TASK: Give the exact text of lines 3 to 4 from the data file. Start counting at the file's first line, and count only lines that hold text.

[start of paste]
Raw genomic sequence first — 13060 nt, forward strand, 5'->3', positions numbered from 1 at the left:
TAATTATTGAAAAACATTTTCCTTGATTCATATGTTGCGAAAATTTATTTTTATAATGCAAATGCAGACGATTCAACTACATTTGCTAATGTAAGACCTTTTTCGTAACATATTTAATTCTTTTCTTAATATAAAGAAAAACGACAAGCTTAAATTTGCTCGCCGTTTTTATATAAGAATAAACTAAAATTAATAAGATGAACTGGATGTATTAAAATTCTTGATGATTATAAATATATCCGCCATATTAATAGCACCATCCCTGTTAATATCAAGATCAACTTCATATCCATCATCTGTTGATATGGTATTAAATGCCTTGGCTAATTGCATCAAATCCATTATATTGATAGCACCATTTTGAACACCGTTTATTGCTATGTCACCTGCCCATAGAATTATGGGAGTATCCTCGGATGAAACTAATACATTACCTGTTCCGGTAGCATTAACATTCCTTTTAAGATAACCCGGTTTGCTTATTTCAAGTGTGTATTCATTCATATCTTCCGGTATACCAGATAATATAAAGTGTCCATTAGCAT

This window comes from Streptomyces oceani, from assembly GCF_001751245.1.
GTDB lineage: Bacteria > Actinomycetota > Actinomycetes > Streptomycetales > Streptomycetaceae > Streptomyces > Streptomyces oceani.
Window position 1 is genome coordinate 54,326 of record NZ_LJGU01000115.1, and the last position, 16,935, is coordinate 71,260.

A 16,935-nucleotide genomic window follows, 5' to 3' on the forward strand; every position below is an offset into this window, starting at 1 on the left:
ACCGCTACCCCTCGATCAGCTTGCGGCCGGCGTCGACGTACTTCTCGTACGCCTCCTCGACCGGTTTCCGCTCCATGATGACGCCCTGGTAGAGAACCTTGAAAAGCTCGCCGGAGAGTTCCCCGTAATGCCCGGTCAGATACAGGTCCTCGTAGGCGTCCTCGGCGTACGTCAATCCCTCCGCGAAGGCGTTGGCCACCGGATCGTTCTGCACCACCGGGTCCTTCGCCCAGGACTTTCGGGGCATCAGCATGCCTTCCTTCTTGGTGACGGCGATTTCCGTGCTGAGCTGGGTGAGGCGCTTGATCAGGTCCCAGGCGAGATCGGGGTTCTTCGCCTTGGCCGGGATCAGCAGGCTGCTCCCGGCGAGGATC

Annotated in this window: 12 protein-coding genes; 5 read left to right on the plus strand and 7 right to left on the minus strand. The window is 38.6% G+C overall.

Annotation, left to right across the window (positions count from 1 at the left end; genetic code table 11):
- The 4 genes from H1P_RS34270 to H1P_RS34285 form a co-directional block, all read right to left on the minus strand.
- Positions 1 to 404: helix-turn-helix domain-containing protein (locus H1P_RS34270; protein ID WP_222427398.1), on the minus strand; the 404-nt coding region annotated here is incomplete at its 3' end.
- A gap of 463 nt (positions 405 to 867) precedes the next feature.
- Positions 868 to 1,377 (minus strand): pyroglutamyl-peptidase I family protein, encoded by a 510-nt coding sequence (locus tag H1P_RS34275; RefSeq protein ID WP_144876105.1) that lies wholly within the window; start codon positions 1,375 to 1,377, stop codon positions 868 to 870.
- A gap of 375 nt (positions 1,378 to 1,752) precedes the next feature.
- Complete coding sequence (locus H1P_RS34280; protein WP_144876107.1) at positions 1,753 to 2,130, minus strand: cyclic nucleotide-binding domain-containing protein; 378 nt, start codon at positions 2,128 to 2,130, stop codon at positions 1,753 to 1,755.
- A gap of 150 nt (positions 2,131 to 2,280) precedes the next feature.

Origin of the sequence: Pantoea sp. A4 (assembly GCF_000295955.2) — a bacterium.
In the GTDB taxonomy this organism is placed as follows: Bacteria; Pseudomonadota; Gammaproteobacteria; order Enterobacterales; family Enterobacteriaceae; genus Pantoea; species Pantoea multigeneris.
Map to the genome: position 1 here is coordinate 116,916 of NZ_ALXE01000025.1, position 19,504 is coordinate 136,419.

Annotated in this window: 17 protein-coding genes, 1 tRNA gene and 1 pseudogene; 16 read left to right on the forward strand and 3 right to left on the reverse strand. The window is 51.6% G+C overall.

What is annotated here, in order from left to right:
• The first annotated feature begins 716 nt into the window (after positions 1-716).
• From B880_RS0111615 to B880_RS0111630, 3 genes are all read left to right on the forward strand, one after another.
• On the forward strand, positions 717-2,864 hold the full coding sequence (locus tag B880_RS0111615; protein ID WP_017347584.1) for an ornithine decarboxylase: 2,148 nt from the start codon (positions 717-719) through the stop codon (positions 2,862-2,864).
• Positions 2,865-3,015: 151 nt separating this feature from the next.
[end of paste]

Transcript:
This window comes from Streptomyces oceani, from assembly GCF_001751245.1.
GTDB lineage: Bacteria > Actinomycetota > Actinomycetes > Streptomycetales > Streptomycetaceae > Streptomyces > Streptomyces oceani.